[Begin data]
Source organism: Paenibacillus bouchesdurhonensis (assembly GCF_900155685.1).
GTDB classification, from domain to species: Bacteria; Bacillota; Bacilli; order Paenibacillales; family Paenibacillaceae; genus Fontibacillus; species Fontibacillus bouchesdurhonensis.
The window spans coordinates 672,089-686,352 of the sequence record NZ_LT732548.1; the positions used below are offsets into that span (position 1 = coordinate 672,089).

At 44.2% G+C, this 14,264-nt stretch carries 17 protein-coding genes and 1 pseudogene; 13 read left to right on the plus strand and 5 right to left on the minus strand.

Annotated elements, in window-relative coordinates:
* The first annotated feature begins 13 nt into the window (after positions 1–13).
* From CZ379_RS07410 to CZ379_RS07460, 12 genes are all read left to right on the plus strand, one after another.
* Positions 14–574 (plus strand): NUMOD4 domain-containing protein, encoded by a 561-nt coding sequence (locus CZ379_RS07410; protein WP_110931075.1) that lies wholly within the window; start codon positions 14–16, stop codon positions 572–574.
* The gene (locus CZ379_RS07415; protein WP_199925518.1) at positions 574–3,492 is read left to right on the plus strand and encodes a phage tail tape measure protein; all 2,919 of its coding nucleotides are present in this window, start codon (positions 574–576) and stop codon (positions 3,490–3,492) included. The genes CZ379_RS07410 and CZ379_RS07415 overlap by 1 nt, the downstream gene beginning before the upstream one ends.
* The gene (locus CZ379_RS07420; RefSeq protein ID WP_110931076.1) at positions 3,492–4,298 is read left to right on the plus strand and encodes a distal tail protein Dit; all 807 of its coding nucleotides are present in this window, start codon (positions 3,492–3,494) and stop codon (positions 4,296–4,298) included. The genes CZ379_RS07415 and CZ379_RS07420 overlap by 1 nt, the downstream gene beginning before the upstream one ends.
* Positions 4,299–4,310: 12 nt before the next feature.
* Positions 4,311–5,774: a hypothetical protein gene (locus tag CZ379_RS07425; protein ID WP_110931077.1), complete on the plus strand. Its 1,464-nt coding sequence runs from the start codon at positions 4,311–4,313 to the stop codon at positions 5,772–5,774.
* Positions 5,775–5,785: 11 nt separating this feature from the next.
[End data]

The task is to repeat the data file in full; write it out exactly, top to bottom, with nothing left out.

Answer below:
Source organism: Paenibacillus bouchesdurhonensis (assembly GCF_900155685.1).
GTDB classification, from domain to species: Bacteria; Bacillota; Bacilli; order Paenibacillales; family Paenibacillaceae; genus Fontibacillus; species Fontibacillus bouchesdurhonensis.
The window spans coordinates 672,089-686,352 of the sequence record NZ_LT732548.1; the positions used below are offsets into that span (position 1 = coordinate 672,089).

At 44.2% G+C, this 14,264-nt stretch carries 17 protein-coding genes and 1 pseudogene; 13 read left to right on the plus strand and 5 right to left on the minus strand.

Annotated elements, in window-relative coordinates:
* The first annotated feature begins 13 nt into the window (after positions 1–13).
* From CZ379_RS07410 to CZ379_RS07460, 12 genes are all read left to right on the plus strand, one after another.
* Positions 14–574 (plus strand): NUMOD4 domain-containing protein, encoded by a 561-nt coding sequence (locus CZ379_RS07410; protein WP_110931075.1) that lies wholly within the window; start codon positions 14–16, stop codon positions 572–574.
* The gene (locus CZ379_RS07415; protein WP_199925518.1) at positions 574–3,492 is read left to right on the plus strand and encodes a phage tail tape measure protein; all 2,919 of its coding nucleotides are present in this window, start codon (positions 574–576) and stop codon (positions 3,490–3,492) included. The genes CZ379_RS07410 and CZ379_RS07415 overlap by 1 nt, the downstream gene beginning before the upstream one ends.
* The gene (locus CZ379_RS07420; RefSeq protein ID WP_110931076.1) at positions 3,492–4,298 is read left to right on the plus strand and encodes a distal tail protein Dit; all 807 of its coding nucleotides are present in this window, start codon (positions 3,492–3,494) and stop codon (positions 4,296–4,298) included. The genes CZ379_RS07415 and CZ379_RS07420 overlap by 1 nt, the downstream gene beginning before the upstream one ends.
* Positions 4,299–4,310: 12 nt before the next feature.
* Positions 4,311–5,774: a hypothetical protein gene (locus tag CZ379_RS07425; protein ID WP_110931077.1), complete on the plus strand. Its 1,464-nt coding sequence runs from the start codon at positions 4,311–4,313 to the stop codon at positions 5,772–5,774.
* Positions 5,775–5,785: 11 nt separating this feature from the next.